Assuntos
Cardiolipinas/biossíntese , Cardiolipinas/metabolismo , Proteínas de Membrana/metabolismo , Complexos Multienzimáticos/metabolismo , Detergentes/farmacologia , Células HEK293 , Humanos , Imunoprecipitação , Microscopia , Mitocôndrias/efeitos dos fármacos , Mitocôndrias/metabolismo , Membranas Mitocondriais/efeitos dos fármacos , Membranas Mitocondriais/metabolismo , Ligação Proteica/efeitos dos fármacos , Multimerização Proteica/efeitos dos fármacos
10.
APL Bioeng ; 2(2): 026105, 2018 Jun.
Artigo em Inglês | MEDLINE | ID: mdl-31069302

RESUMO

Parkinson's disease neurodegenerative brain tissue exhibits two biophysically distinct α-synuclein fiber isoforms-single stranded fibers that appear to be steric-zippers and double-stranded fibers with an undetermined structure. Herein, we describe a ß-helical homology model of α-synuclein that exhibits stability in probabilistic and Monte Carlo simulations as a candidate for stable prional dimer conformers in equilibrium with double-stranded fibers and cytotoxic pore assemblies. Molecular models of ß-helical pore assemblies are consistent with α-synucleinA53T transfected rat immunofluorescence epitope maps. Atomic force microscopy reveals that α-synuclein peptides aggregate into anisotropic fibrils lacking the density or circumference of a steric-zipper. Moreover, fibrillation was blocked by mutations designed to hinder ß-helical but not steric-zipper conformations. ß-helical species provide a structural basis for previously described biophysical properties that are incompatible with a steric-zipper, provide pathogenic mechanisms for familial human α-synuclein mutations, and offer a direct cytotoxic target for therapeutic development.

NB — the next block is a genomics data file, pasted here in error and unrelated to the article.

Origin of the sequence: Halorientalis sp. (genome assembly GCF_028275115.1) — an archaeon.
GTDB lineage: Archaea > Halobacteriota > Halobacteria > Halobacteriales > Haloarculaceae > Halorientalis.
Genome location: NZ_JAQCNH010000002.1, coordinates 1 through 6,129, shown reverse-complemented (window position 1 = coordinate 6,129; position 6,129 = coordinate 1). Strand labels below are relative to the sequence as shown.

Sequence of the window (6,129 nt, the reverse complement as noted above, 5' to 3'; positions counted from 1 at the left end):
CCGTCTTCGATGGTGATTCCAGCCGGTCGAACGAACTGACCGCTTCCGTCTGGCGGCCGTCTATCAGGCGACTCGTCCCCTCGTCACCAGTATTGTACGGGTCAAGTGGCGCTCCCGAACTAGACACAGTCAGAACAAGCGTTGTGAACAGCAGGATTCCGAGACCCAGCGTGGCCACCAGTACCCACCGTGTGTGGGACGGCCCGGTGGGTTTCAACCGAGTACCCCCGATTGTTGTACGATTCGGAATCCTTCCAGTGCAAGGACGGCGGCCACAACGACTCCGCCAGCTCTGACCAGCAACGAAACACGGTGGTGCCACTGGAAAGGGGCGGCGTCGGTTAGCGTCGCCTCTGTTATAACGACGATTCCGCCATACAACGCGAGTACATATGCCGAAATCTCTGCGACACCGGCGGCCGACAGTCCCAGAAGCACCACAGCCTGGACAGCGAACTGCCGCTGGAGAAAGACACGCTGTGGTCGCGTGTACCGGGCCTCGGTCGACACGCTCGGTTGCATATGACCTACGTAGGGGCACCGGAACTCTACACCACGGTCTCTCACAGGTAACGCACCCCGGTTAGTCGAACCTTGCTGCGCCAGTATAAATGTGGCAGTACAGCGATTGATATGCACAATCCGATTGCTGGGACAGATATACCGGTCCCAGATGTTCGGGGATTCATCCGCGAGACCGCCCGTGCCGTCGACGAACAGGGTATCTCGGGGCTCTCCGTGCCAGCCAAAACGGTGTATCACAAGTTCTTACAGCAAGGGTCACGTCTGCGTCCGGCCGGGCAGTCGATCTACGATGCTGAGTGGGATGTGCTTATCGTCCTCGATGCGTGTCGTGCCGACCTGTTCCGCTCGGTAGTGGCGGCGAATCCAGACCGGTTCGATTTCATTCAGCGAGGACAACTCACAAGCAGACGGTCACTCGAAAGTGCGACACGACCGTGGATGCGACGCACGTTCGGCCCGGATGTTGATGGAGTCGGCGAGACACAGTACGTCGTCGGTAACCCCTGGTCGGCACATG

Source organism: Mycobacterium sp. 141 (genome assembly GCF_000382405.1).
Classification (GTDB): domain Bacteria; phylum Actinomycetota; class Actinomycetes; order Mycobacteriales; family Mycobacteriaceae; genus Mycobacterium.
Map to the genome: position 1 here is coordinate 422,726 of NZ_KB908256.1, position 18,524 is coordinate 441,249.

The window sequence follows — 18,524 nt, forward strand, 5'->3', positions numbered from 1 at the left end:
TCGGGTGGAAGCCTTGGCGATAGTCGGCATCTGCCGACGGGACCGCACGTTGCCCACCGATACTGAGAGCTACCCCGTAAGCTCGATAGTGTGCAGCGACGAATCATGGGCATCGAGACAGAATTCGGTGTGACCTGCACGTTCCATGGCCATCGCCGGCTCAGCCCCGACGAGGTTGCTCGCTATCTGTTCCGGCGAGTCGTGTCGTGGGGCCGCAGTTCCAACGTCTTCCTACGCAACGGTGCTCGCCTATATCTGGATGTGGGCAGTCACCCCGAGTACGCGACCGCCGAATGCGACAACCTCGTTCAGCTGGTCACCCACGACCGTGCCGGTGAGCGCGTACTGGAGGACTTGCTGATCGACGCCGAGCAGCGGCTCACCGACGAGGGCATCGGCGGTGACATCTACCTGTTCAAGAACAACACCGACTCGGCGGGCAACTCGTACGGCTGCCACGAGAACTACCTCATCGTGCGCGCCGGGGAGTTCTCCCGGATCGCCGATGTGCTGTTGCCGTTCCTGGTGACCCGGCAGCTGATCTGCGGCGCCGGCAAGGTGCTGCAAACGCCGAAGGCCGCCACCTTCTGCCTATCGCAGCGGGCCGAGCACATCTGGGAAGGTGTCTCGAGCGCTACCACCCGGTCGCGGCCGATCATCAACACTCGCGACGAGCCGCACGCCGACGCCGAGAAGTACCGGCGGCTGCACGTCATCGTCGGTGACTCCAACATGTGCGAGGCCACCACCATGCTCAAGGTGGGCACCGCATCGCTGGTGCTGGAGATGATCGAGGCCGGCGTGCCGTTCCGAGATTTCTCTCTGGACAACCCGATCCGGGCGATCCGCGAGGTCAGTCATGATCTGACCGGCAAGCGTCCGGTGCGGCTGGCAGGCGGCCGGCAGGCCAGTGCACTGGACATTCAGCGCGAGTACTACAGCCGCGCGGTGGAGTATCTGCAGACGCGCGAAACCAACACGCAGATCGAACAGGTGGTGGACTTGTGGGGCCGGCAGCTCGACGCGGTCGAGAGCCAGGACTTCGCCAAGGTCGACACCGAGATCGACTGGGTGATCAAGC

11.
Mol Biol Cell ; 28(19): 2479-2491, 2017 Sep 15.
Artigo em Inglês | MEDLINE | ID: mdl-28768827

RESUMO

Proteasomes are essential for protein degradation in proliferating cells. Little is known about proteasome functions in quiescent cells. In nondividing yeast, a eukaryotic model of quiescence, proteasomes are depleted from the nucleus and accumulate in motile cytosolic granules termed proteasome storage granules (PSGs). PSGs enhance resistance to genotoxic stress and confer fitness during aging. Upon exit from quiescence PSGs dissolve, and proteasomes are rapidly delivered into the nucleus. To identify key players in PSG organization, we performed high-throughput imaging of green fluorescent protein (GFP)-labeled proteasomes in the yeast null-mutant collection. Mutants with reduced levels of ubiquitin are impaired in PSG formation. Colocalization studies of PSGs with proteins of the yeast GFP collection, mass spectrometry, and direct stochastic optical reconstitution microscopy of cross-linked PSGs revealed that PSGs are densely packed with proteasomes and contain ubiquitin but no polyubiquitin chains. Our results provide insight into proteasome dynamics between proliferating and quiescent yeast in response to cellular requirements for ubiquitin-dependent degradation.


Assuntos
Complexo de Endopeptidases do Proteassoma/metabolismo , Saccharomyces cerevisiae/metabolismo , Ubiquitina/metabolismo , Núcleo Celular/metabolismo , Proliferação de Células/fisiologia , Citoplasma/metabolismo , Grânulos Citoplasmáticos/metabolismo , Citosol/metabolismo , Proteólise , Proteínas de Saccharomyces cerevisiae/metabolismo
12.
Biochim Biophys Acta Proteins Proteom ; 1865(11 Pt B): 1687-1695, 2017 Nov.
Artigo em Inglês | MEDLINE | ID: mdl-28844737

RESUMO